Anyone that’s spent time in Berlin knows them: young African men roaming the big parks in Kreuzberg and Neukölln, jobless, often undocumented, forced to deal drugs, partly bothersome, partly helpful, depending on what you look for. It is only now that these men been rightfully immortalized on celluloid, in Burhan Qurbani’s take on the 1920s classic by Alfred Döblin. And what a glorious take it is. Evoking the decadent and destructive charm of Germany’s prime sin city, Qurbani pulls us deep into its undertow over the course of gargantuan three hours that feel meticulously timed, gorgeously shot, urgent and timely.
The setting of Alexanderplatz makes space for Hasenheide park and Franz Biberkopf is reborn in Francis B. (played by the very slick Welket Bungué), a young refugee from Guinea-Bissau, who washes up on the shores of Europe. A tainted man, a thief and a pimp in his past life, Francis decides to take a vow: “From now on, I will be good”. One already senses the fallacy of such claims in an inherently evil world and a debauched city that always finds a way to foil your plans.
Francis’ story begins in an immigration camp where he and other Africans toil away at a construction site, until mid-level gangster Reinhold (Albrecht Schuch) shows up looking for men who want a chance for a life with more in it than a bed and a buttered bread (read: street dealers). Francis refuses to be drafted but after he is thrown from the construction site due to a friend’s betrayal, he has no choice but to turn to Reinhold. Francis moves in and soon finds himself taking care for Reinhold’s girls and cooking lunch for the dealers. His fearlessness and astuteness help him rise through the ranks in a criminal life, one he is oddly well-cut out for. He meets the crime boss Pums (Joachim Król), a charismatic night club owner Eva (Annabelle Mandeng) and finds a love interest in sex worker Mieze (Jella Haase). And then complications arise, as they are naturally wont to and Francis gets three strikes before life will break him.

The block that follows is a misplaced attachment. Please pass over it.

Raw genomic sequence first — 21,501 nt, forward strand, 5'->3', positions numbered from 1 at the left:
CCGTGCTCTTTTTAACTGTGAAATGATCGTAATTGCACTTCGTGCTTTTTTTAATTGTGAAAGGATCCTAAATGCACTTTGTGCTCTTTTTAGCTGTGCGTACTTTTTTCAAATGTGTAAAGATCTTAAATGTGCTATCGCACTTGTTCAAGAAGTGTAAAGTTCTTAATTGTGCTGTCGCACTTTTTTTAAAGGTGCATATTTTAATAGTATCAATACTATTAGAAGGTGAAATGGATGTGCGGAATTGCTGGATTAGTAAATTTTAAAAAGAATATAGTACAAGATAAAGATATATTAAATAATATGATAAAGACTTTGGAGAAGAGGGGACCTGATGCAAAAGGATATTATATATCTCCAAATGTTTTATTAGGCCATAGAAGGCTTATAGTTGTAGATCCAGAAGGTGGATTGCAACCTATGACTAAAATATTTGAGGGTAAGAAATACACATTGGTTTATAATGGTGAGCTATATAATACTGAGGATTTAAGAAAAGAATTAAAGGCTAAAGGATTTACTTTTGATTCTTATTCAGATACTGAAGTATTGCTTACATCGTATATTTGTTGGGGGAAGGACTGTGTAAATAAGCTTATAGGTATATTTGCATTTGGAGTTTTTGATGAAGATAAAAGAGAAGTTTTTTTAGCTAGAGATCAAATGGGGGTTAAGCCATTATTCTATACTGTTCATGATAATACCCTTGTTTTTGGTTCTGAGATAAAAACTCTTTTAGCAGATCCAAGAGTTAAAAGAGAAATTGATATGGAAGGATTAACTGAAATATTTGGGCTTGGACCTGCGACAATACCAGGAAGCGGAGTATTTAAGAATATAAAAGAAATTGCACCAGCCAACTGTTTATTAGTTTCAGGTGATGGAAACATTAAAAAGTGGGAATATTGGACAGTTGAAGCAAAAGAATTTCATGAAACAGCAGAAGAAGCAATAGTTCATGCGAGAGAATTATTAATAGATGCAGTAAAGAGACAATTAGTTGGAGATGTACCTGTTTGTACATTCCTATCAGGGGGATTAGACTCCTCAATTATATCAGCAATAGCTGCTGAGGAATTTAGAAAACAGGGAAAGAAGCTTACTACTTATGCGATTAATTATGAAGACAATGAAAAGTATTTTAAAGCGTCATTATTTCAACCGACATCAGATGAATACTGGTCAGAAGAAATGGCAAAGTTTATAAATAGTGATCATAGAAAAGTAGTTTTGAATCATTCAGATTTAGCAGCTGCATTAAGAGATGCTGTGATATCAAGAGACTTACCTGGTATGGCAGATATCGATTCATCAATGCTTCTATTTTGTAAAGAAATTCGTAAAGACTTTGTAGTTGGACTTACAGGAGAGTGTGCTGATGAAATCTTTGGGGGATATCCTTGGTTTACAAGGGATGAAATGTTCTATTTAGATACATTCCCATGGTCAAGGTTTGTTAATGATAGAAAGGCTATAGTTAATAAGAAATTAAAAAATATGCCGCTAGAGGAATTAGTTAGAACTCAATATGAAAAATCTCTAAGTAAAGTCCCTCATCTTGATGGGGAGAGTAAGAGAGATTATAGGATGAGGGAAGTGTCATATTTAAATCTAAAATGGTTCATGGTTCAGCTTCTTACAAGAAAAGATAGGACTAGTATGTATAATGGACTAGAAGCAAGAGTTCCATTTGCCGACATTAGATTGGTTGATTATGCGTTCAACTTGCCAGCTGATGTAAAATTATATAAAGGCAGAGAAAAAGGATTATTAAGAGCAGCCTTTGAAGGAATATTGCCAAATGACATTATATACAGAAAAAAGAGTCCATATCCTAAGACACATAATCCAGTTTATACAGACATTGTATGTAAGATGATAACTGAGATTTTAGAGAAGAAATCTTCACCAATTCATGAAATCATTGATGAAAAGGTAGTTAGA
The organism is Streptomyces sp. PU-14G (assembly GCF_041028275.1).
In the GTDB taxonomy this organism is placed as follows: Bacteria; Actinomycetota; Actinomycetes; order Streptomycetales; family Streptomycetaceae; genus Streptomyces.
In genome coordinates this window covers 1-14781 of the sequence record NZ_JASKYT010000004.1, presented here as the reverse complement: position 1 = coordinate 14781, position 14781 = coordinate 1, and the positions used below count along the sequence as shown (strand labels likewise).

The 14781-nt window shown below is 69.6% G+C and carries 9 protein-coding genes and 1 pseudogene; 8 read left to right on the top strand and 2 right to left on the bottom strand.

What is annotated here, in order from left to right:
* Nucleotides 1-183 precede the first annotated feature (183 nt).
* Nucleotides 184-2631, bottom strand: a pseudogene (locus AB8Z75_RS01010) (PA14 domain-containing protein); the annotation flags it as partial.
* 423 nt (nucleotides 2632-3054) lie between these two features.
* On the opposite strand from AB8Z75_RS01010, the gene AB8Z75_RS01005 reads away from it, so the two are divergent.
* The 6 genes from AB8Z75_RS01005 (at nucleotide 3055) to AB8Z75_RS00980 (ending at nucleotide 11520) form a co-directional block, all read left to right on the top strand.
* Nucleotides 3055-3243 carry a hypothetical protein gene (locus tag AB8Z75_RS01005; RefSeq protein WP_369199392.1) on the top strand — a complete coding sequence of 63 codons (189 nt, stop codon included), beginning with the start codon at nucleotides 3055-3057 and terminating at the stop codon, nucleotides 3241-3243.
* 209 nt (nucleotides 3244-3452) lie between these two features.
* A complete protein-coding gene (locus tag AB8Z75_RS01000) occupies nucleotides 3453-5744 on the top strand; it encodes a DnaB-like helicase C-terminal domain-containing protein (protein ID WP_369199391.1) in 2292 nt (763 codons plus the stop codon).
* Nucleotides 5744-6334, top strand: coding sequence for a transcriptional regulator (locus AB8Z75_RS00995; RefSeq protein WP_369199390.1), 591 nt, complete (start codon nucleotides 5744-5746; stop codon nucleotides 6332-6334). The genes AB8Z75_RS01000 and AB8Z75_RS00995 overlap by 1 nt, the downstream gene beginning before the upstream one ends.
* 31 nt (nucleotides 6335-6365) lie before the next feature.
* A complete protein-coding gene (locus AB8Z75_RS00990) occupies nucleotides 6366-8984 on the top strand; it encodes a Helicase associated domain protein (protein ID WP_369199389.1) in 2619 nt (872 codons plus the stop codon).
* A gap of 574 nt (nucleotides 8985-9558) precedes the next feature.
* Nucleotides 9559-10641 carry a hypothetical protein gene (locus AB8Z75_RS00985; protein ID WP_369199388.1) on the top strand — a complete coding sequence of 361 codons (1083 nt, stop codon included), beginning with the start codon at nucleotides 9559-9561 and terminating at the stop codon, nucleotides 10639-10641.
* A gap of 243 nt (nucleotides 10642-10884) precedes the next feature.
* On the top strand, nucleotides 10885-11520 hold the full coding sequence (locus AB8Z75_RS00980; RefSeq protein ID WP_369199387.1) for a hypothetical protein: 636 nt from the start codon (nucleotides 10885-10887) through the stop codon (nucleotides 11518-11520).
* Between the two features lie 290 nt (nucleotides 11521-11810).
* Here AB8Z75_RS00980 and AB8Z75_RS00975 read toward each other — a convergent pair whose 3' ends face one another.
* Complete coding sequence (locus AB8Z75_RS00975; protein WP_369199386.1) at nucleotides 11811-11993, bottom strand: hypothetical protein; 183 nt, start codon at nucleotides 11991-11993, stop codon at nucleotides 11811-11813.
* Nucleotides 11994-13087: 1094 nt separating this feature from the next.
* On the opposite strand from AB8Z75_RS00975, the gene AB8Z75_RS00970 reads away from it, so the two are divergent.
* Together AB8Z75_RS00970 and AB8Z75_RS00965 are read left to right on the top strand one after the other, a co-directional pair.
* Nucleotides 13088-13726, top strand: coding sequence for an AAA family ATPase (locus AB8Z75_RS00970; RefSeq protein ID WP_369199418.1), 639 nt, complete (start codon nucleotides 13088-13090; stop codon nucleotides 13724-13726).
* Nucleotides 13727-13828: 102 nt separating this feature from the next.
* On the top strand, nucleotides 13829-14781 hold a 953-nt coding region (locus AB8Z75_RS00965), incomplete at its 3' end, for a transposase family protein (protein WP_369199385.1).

Berlin Alexanderplatz looks and sounds marvellous. Its Berlin is slick and stylish, deep magentas and reds drenching the interiors, atmospherically deep summer night skies overhanging urban cityscapes and bridges. Sometimes other images interrupt the narrative, a curiously still black bull that looms over Francis (or is it the other way around?) The high production values sometimes betray the grimy plot and make us look twice, to ensure we are not watching a music video. An adaptation at heart, Berlin Alexanderplatz is divided into five parts and an epilogue, with recurring musical motifs and a sublimely poetical voice-over by Jella Haase that does wonders to raise the tension and foreshadow events. All audiovisual elements work in symphony and evoke the image of a postmodern, post-sympathetic moloch that swallows anyone who dares to enter it.
Qurbani’s character-driven approach is invested in Francis’ relationships to the Mephistophelian Reinhold and Mieze, aiming to feel out the implications of this fatal ménage-a-trois. While Jella Haase does not get the screen time she rightfully deserves (but makes the most out of the scenes she is in), the movie is electrified by Bungué and Schuch. The former radiates calmness and assured masculinity, his noble features betraying deep intelligence and understanding. Bungué carries the film with ease on his shoulders, grounding the audience in every scene he is in. Yet the true spoils belong to Albrecht Schuch, whose screentime may qualify him in the run for a Silver Bear. His interpretation of the toxic Reinhold alternates between calm and calculating Shakespearean Iago, a menacing Joe Pesci character, at times tipping into a Joker madness. We cannot look at him and we cannot look away.
Qurbani addresses many themes over the course of 180 minutes. It’s a testament to his powers as screenwriter and director that he manages to conceal his weaknesses rather efficiently. Take for instance the theme of (hyper-) masculinity. Francis’ recurring erection problems are never properly explained or situated with the narrative, Reinhold’s hypersexuality (a trait Qurbani lifted from the novel) is never properly explored. One scene vaguely hints towards a homosexual component, which would add another interesting layer to the friendship/enmity of the two men.
Then again, the movie contradicts itself when it speaks about the status of an immigrant in Germany. Francis gets rechristened as Franz and goes back to the same immigration home to proclaim “Ich bin Deutschland”, yet he is not the German dream as he wrongfully believes. He is Reinhold’s tool, his “gorilla” (in Pums’ terms) and when Qurbani stages a party with Reinhold dressed up as a white colonialist, he is swinging the literal hammer way too heavily. Franz is indeed one of hundreds and thousands of backs upon which (white) Germany’s accomplishments rest, a fact the movie voices at one point in a telling conversation. It’s disappointing that Qurbani – especially given his own background as an Afghan-German – doesn’t make more elaborate statements.
Berlin Alexanderplatz works best as a fable about taking responsibility of your own live and shaping your own narrative. Francis shows us the dangers of passivity and abandon. You can only own your identity once you have gone through everything life threw at you and come out on the other side. Not everyone manages to endure this sort of baptism. Francis-Franz stands alone.